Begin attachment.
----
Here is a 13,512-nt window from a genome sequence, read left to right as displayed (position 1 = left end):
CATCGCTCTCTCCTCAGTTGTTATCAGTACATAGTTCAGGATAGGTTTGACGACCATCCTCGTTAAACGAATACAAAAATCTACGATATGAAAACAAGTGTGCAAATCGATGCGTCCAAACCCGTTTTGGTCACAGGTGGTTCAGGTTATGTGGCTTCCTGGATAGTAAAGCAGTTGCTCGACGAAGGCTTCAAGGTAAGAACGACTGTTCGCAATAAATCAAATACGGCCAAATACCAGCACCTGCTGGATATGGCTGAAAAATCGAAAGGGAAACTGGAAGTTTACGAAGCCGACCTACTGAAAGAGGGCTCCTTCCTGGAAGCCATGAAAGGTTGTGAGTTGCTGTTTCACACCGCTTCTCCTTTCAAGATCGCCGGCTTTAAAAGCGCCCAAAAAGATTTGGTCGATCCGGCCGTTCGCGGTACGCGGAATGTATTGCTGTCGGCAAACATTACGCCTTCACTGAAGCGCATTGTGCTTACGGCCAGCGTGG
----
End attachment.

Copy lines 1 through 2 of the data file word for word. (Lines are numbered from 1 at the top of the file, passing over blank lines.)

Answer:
Here is a 13,512-nt window from a genome sequence, read left to right as displayed (position 1 = left end):
CATCGCTCTCTCCTCAGTTGTTATCAGTACATAGTTCAGGATAGGTTTGACGACCATCCTCGTTAAACGAATACAAAAATCTACGATATGAAAACAAGTGTGCAAATCGATGCGTCCAAACCCGTTTTGGTCACAGGTGGTTCAGGTTATGTGGCTTCCTGGATAGTAAAGCAGTTGCTCGACGAAGGCTTCAAGGTAAGAACGACTGTTCGCAATAAATCAAATACGGCCAAATACCAGCACCTGCTGGATATGGCTGAAAAATCGAAAGGGAAACTGGAAGTTTACGAAGCCGACCTACTGAAAGAGGGCTCCTTCCTGGAAGCCATGAAAGGTTGTGAGTTGCTGTTTCACACCGCTTCTCCTTTCAAGATCGCCGGCTTTAAAAGCGCCCAAAAAGATTTGGTCGATCCGGCCGTTCGCGGTACGCGGAATGTATTGCTGTCGGCAAACATTACGCCTTCACTGAAGCGCATTGTGCTTACGGCCAGCGTGG